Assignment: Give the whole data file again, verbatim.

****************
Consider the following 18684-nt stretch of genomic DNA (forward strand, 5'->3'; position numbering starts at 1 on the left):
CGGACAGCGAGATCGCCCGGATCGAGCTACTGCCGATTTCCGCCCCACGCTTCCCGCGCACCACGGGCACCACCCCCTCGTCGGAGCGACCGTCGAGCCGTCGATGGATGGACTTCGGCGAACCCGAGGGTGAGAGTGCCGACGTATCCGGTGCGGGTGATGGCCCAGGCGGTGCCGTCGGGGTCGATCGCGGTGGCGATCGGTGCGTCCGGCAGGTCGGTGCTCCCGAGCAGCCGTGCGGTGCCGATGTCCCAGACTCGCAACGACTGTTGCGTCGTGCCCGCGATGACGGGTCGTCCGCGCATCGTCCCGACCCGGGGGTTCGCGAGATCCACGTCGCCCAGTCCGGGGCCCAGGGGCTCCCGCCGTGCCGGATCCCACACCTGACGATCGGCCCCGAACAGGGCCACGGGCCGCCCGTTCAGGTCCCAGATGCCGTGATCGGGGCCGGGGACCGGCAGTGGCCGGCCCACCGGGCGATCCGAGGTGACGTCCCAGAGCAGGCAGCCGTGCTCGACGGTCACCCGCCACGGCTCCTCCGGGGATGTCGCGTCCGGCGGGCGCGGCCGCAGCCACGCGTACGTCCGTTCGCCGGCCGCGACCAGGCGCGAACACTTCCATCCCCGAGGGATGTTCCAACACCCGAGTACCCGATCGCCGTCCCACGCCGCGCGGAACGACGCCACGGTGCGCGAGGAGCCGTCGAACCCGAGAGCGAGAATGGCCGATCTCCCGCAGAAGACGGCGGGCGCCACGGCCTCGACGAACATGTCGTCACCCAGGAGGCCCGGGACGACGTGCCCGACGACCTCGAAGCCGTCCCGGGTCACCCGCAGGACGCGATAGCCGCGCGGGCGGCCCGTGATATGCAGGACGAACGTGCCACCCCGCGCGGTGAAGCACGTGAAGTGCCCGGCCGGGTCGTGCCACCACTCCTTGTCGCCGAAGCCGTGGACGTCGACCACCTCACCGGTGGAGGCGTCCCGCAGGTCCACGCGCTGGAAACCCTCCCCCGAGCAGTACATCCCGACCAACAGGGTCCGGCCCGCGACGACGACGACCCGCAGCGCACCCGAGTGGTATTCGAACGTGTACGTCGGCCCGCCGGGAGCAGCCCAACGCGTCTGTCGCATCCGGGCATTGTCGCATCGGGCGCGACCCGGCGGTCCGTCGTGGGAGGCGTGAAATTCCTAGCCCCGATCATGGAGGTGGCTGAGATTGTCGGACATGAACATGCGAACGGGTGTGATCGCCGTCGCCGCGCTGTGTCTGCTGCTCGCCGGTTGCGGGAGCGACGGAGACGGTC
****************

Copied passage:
Consider the following 18684-nt stretch of genomic DNA (forward strand, 5'->3'; position numbering starts at 1 on the left):
CGGACAGCGAGATCGCCCGGATCGAGCTACTGCCGATTTCCGCCCCACGCTTCCCGCGCACCACGGGCACCACCCCCTCGTCGGAGCGACCGTCGAGCCGTCGATGGATGGACTTCGGCGAACCCGAGGGTGAGAGTGCCGACGTATCCGGTGCGGGTGATGGCCCAGGCGGTGCCGTCGGGGTCGATCGCGGTGGCGATCGGTGCGTCCGGCAGGTCGGTGCTCCCGAGCAGCCGTGCGGTGCCGATGTCCCAGACTCGCAACGACTGTTGCGTCGTGCCCGCGATGACGGGTCGTCCGCGCATCGTCCCGACCCGGGGGTTCGCGAGATCCACGTCGCCCAGTCCGGGGCCCAGGGGCTCCCGCCGTGCCGGATCCCACACCTGACGATCGGCCCCGAACAGGGCCACGGGCCGCCCGTTCAGGTCCCAGATGCCGTGATCGGGGCCGGGGACCGGCAGTGGCCGGCCCACCGGGCGATCCGAGGTGACGTCCCAGAGCAGGCAGCCGTGCTCGACGGTCACCCGCCACGGCTCCTCCGGGGATGTCGCGTCCGGCGGGCGCGGCCGCAGCCACGCGTACGTCCGTTCGCCGGCCGCGACCAGGCGCGAACACTTCCATCCCCGAGGGATGTTCCAACACCCGAGTACCCGATCGCCGTCCCACGCCGCGCGGAACGACGCCACGGTGCGCGAGGAGCCGTCGAACCCGAGAGCGAGAATGGCCGATCTCCCGCAGAAGACGGCGGGCGCCACGGCCTCGACGAACATGTCGTCACCCAGGAGGCCCGGGACGACGTGCCCGACGACCTCGAAGCCGTCCCGGGTCACCCGCAGGACGCGATAGCCGCGCGGGCGGCCCGTGATATGCAGGACGAACGTGCCACCCCGCGCGGTGAAGCACGTGAAGTGCCCGGCCGGGTCGTGCCACCACTCCTTGTCGCCGAAGCCGTGGACGTCGACCACCTCACCGGTGGAGGCGTCCCGCAGGTCCACGCGCTGGAAACCCTCCCCCGAGCAGTACATCCCGACCAACAGGGTCCGGCCCGCGACGACGACGACCCGCAGCGCACCCGAGTGGTATTCGAACGTGTACGTCGGCCCGCCGGGAGCAGCCCAACGCGTCTGTCGCATCCGGGCATTGTCGCATCGGGCGCGACCCGGCGGTCCGTCGTGGGAGGCGTGAAATTCCTAGCCCCGATCATGGAGGTGGCTGAGATTGTCGGACATGAACATGCGAACGGGTGTGATCGCCGTCGCCGCGCTGTGTCTGCTGCTCGCCGGTTGCGGGAGCGACGGAGACGGTC